] The following year, a six-inch (152 mm) scale model of Jason and Freddy in a glass display case was released. [cite web|url=|title=McFarlane Toys: Jason and Freddy in glass case||accessdate=2007-10-24] In 2002, as part of Movie Maniacs 5, McFarlane released a model of Über-Jason from "Jason X". [cite web|url=|title=McFarlane Toys: Jason X||accessdate=2007-10-24] Another "Friday the 13th" figure did not arrive from McFarlane until November 2006, when a 3-dimensional movie poster was released. [cite web|url=|title=3D MOVIE POSTER: FRIDAY THE 13TH||accessdate=2007-10-24] Since McFarlane's last line in 2002, there has been a steady production of action figures, dolls, and statuettes. Some of the more recent merchandise has tied in with the latest film, "Freddy vs. Jason". [cite web|url=|title=Jason Voorhees Toys|publisher=Friday the 13th films|accessdate=2007-07-16]

Apart from video games and toylines, the series has also seen the release of several soundtracks comprised of the music score created by Harry Manfredini and Fred Mollin. In 1982, Gramavision Records released a LP album of selected pieces of music from the first three films. [Bracke, Peter, pg. 94] In 1993, the musical score for "Jason Goes to Hell" was released, featuring seventeen tracks from the film. [cite web|url=|title="Jason Goes to Hell" soundtrack|publisher=Soundtrack Collector|accessdate=2008-04-27] Between May and August 2002, the "Jason X" soundtrack saw release in Germany, Japan, and the United States. All releases contained eighteen tracks from Harry Manfredini's composition. [cite web|url=|title="Jason X" soundtrack|publisher=Soundtrack Collector|accessdate=2008-04-27] The "Freddy vs. Jason" soundtrack was released in Germany and the United States in 2003, containing the twenty tracks composed by Graeme Revell. A second soundtrack was released for the film containing tracks from various musical artists who had lent their work to the film. [cite web|url=|title="Freddy vs. Jason" soundtracks|publisher=Soundtrack Collector|accessdate=2008-04-27] Two years later, a new soundtrack was released comprised of music from "Jason Takes Manhattan" and "The New Blood", all composed by Fred Mollin. Unlike the previous three soundtracks that had been released alongside the release of their respective films, this soundtrack was released seventeen years after "The New Blood" and "Jason Takes Manhattan" were in theaters. [cite web|url=|title=Soundtrack release for "Friday the 13th VII" and "VIII"|publisher=Soundtrack Collector|accessdate=2008-04-27] The television series produced by Mancuso Jr. released its own soundtrack in 1992, consisting of songs composed and performed by Fred Mollin. [cite web|url=|title="Friday the 13th: The Series"|publisher=Soundtrack Collector|accessdate=2008-04-27]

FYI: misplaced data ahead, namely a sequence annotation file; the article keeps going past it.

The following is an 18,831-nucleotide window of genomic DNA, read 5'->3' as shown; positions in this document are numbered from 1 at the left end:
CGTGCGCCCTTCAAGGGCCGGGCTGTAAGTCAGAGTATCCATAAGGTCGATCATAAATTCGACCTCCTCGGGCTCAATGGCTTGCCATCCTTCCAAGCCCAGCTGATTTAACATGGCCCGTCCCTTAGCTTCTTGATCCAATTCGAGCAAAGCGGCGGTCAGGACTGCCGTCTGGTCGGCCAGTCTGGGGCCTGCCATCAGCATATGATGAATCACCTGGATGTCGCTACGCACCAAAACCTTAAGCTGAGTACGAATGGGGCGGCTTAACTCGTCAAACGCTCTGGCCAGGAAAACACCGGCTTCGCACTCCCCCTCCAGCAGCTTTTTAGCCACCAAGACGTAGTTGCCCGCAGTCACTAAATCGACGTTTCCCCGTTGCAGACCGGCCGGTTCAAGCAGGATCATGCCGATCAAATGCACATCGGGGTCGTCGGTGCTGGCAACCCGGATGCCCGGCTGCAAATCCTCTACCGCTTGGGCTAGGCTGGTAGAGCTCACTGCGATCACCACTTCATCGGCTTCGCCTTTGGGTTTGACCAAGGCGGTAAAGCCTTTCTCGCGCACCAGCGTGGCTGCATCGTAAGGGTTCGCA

In December 2006, IGN began counting down the top 25 movie franchises and "Friday the 13th" came in at # 7. Qualifications included having at least three films released before December 2006; the franchises had to be either commercial or artistic success, as well as having an impact on popular culture. Three senior editors, the Editor-In-Chief, and IGN's Entertainment Editorial Manager commented on "Friday the 13th's" seventh place ranking. The general consensus among the reviewers was that even though the "Halloween" franchise started the slasher genre, "Friday the 13th" became one of "the most influential franchises of the 1980s" and that its commercial success through eleven films, novelizations, comic books, and other collectables is proof of its legacy.cite web|url=|title=IGN:Top 25 Movie Franchises of All Time: #7|publisher=IGN|date=2006-12-18|accessdate=2008-01-26]


External links

* [ "Friday the 13th" film series] at Allmovie
* [ "Friday the 13th" film series] at Box Office Mojo

;Video games
* [ "Friday the 13th" at Lemon64]
* [ "Friday the 13th" NES Video Game Museum Review]
* [ "Friday the 13th" NES in-depth review]

* [ "Friday the 13th" Timeline -]
* [ "Friday the 13th" wiki (beta)]
* [ Interview with Justin Gray and Jimmy Palmiotti] - Writers of Windstorm's six-issue "Friday the 13th" comic